A JOURNEY TO ELBASSAN
Today, I'm going to relate my travel impressions of Albania. And, first of all, I have to say that nothing is easier, is simpler than a journey to that land. Yet, to this end, it is essential to await the summer and the feast of St John. Only then, as night falls, the yearner after distant lands may, by leaping over the fires, find himself in any city he has ever wished.
Once, when night fell after a day of aching loneliness, a day when I'd lived far from the birds, I leapt over the fires that had been lit in some lowly district of Athens with a deep crav-ing for Albania in my heart. I leapt once, leapt twice. Nothing. The third time I found myself without more ado in Elbassan.
Elbassan is a large city, which I can describe in most detail by referring to a song - in an unknown language, of course - upon three notes that are repeated endlessly, monotonously, ever the same, from morning till night, on the flute played by the blind mendicant at the corner of the street.
The lanes - in Elbassan - are to an unimaginable degree narrow, and on every side loom enormous, bare walls that seem to reach up to the sky. Nowhere is any wicket to be seen, nor even the branch of a tree sticking out.
I wandered through the township with great curiosity. Peace reigned in my heart and, under my breath, I even sang a song from my childhood.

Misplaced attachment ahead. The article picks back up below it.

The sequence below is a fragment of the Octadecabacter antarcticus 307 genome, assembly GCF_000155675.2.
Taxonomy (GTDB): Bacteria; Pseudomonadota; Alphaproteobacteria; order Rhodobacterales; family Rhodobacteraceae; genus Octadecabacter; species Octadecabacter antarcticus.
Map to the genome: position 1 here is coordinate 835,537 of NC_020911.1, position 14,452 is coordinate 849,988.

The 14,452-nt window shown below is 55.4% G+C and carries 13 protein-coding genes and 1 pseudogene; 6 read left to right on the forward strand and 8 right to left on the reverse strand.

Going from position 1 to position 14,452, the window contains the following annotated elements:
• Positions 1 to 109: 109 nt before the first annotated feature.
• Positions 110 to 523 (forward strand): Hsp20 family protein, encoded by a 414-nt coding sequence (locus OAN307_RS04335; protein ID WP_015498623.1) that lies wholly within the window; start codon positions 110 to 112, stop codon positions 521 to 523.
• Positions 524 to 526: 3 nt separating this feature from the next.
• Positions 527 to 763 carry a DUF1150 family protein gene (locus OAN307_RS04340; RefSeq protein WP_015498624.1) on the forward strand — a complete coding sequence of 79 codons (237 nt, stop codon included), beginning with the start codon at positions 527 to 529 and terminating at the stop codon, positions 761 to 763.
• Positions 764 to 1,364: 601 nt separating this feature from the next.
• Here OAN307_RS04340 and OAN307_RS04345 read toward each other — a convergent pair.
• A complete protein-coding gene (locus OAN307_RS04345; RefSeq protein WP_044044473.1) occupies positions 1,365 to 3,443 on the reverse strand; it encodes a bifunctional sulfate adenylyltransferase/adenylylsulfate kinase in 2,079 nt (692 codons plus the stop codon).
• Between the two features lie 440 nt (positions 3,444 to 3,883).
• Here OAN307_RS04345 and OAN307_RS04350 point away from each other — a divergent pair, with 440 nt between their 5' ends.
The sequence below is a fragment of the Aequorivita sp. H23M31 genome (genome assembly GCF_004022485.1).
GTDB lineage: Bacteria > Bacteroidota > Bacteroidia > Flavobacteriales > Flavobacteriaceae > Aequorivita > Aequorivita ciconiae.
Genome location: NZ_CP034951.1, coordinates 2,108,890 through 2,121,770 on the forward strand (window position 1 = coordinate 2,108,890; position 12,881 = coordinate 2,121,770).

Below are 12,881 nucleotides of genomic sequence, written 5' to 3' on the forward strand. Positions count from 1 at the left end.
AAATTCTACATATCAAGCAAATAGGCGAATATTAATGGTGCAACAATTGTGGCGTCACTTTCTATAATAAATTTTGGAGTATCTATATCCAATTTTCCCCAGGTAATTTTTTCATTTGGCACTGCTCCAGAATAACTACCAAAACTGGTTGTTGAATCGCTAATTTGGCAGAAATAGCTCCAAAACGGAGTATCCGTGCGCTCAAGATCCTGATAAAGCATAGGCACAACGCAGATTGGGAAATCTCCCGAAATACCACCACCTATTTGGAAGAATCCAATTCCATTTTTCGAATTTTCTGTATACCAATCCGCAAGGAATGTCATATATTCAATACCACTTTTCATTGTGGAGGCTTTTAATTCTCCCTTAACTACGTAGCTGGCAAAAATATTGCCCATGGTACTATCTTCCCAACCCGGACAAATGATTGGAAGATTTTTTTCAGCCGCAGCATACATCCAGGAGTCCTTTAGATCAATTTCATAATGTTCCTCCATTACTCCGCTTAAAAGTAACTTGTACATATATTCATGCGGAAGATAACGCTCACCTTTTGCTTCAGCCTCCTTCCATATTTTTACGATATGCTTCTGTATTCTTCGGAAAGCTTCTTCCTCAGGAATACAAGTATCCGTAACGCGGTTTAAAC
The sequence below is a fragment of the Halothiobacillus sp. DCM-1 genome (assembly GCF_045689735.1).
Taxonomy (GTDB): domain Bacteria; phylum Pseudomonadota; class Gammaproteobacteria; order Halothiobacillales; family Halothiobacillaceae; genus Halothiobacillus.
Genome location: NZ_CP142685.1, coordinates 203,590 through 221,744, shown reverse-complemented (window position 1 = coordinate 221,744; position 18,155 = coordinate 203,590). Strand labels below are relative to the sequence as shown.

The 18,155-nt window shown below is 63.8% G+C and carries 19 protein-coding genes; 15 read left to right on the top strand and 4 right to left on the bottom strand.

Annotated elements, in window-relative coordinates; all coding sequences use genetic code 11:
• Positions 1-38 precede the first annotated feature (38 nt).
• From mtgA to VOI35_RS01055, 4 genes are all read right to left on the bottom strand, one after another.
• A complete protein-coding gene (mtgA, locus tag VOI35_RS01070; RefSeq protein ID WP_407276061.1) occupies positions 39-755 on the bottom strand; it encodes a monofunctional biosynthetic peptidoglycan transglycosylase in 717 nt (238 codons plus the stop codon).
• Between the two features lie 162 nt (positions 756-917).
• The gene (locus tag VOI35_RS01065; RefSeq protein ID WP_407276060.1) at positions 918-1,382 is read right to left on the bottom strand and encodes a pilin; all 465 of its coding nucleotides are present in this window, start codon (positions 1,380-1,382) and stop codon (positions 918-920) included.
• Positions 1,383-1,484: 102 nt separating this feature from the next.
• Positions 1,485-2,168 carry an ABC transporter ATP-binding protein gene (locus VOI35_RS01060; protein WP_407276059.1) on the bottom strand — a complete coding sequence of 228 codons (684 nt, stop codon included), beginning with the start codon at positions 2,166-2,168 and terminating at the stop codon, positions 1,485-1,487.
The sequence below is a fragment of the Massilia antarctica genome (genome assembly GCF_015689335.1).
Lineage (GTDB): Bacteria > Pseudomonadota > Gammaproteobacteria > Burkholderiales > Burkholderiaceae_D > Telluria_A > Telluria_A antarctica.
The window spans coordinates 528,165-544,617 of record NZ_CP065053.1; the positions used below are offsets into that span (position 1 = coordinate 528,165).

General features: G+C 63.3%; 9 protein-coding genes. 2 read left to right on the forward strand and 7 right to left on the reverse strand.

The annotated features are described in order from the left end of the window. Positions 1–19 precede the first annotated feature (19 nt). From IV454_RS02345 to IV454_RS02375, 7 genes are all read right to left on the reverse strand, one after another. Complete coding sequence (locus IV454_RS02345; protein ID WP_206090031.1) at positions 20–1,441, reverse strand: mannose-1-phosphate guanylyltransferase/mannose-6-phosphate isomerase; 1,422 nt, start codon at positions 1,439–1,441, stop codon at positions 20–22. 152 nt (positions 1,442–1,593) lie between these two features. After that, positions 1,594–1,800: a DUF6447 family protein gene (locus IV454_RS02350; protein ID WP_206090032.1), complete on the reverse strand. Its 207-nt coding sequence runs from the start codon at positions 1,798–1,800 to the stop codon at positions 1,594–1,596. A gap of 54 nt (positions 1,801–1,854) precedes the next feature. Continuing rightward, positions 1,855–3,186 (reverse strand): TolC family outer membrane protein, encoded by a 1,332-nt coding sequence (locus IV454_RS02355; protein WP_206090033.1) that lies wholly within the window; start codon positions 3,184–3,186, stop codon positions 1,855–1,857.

The people I met on my way were tall and wore fus-tanellas, long fustanellas down to the ground. Their step was slow, "majestic - I reflected - as it always is in the East". Oth-ers wore white fezzes on their heads, while still more wore large tragic women's hats with feathers.
Yet, suddenly, an inexpressible anxiety filled my heart. These people had no eyes! I'd noticed them: already their gaze had been troubling me! The fear caused me to halt, rooted me to the ground, for a while, for quite some time, there, absolutely motionless, speechless. And when I was somehow able to move, to run, at any rate to understand, I saw to my hor-ror when I took to following them, that on turning the corner they vanished like a dream…. Vanished, to appear again at the other corner from where they'd begun, calmly continuing their frightful stroll.
There was no longer any room for doubt. An incredible deception was being enacted at my expense. I realised that I'd become the unsuspecting victim of a foul and terrible plot. I straightaway saw the magnitude of my error, sank to the ground and wept bitterly.
Translated by David Connolly
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